At May 11, 2011 at 12:01 PM, Blogger Horatio said...

How do I know what communities have which water standards when I am on a camping or fishing trip? Why can I not choose to avoid communities that do not disinfect drinking water, and dine at restaurants in towns that do? Severnson says why should not the communities choose....hell, where is my choice severnson? where is my informed consent?

there is one choice...

go fishing in Michigan or Minnesota and avoid wisconsin

like the plauge

 
At May 11, 2011 at 1:27 PM, Blogger Sarah said...

how about everybody moves. I think I'm seriously considering it. It's literally not safe to drink the water anymore.

 
At May 11, 2011 at 3:10 PM, Blogger Martha said...

This legislation is based on who already has the highest standards, not whose needs are greatest. Crazy (continued) abdication of the responsibility of those elected to protect us all.

 
At May 11, 2011 at 4:14 PM, Blogger Snugi D said...

I guess I'll have to go out and buy a fancy new water filter from Menard's or Home Depot (Walker campaign contributors). Oh wait, I'm a state employee and can't afford one. Guess I'll have to go with Plan B then: Get sick and die along with the rest of the middle and lower class.

 
At May 11, 2011 at 9:06 PM, Blogger Louis said...

The comments here show a complete misunderstanding of this law. This repeals the new law passed last year which would have required all communities to "disinfect" their water (i.e. add chlorine continuously). In my community, we love our pure, safe groundwater and are firmly opposed to the state requiring us to add chlorine to it. All the democrats and liberals I have talked to locally agree with the GOP on this one! The drinking water is already tested and chlorine can be added when necessary.

This leaves the drinking water standards where they currently are. I feel safe drinking the tap water daily and will no longer drink it as often if it is contaminated by unnatural chemicals (chlorine). Why do you people want unnecessary chemicals in the water?

 
At May 11, 2011 at 9:29 PM, Blogger Louis said...

Stress this again: if you currently drink tap water, nothing will change. This leaves the CURRENT standards in place. The comments about needing to buy a water filter are false.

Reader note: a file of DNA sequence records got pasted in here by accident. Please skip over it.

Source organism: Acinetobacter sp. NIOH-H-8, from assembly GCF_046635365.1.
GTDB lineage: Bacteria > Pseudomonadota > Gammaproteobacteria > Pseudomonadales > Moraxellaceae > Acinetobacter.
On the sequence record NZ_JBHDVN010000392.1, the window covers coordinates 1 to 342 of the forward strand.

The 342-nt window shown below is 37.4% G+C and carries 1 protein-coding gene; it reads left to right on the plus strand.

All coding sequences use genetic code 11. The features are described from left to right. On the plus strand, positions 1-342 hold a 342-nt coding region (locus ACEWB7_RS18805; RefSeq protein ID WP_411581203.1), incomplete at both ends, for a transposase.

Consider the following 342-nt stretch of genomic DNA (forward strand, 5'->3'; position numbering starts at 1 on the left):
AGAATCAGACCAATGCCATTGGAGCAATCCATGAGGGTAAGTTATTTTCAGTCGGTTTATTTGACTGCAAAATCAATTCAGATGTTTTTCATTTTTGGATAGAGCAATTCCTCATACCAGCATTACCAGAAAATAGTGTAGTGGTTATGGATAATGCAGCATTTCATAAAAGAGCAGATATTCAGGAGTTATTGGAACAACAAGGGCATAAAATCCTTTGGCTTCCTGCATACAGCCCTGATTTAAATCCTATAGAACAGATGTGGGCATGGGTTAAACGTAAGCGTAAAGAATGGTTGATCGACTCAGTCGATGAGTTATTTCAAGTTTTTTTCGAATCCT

Do you understand that northern Wisconsin has high-quality well water? We don't pull our drinking water from polluted water bodies. Why would anybody oppose pure, natural water?

There will be some democratic support when it comes up in the senate.

 
At May 11, 2011 at 9:48 PM, Blogger nicholas said...

Why would we want "unnatural chemicals" in the water? Simple, to kill all the unnaturally found pathogens, germs and bacteria in the water supply that is proven to have KILLED people!!! By the way, your tap water already IS unnatural, it has extra minerals in it that are added in the purification process at water treatment centers all over the state. Don't you ever remember hearing about having the amount of FLUORIDE in our tap water reduced? THAT my friend has been in your tap water since the 1950's, and is just as "unnatural" as chlorine, yet you NEED it. So if you're perfectly ok with not having disinfecting processes used in YOUR water Louis, that's fine, go down to the stream and drink some "real, natural water" and get E-coli, (Newsflash, it's no "cleaner" than Milwaukee tap water, actually it's LESS pure, since it didn't go through a "water purification process". huh, imagine that.) I'll keep my chlorinated, fluoride-added mineral heavy, Milwaukee tap water thank you very much, so don't mess with it!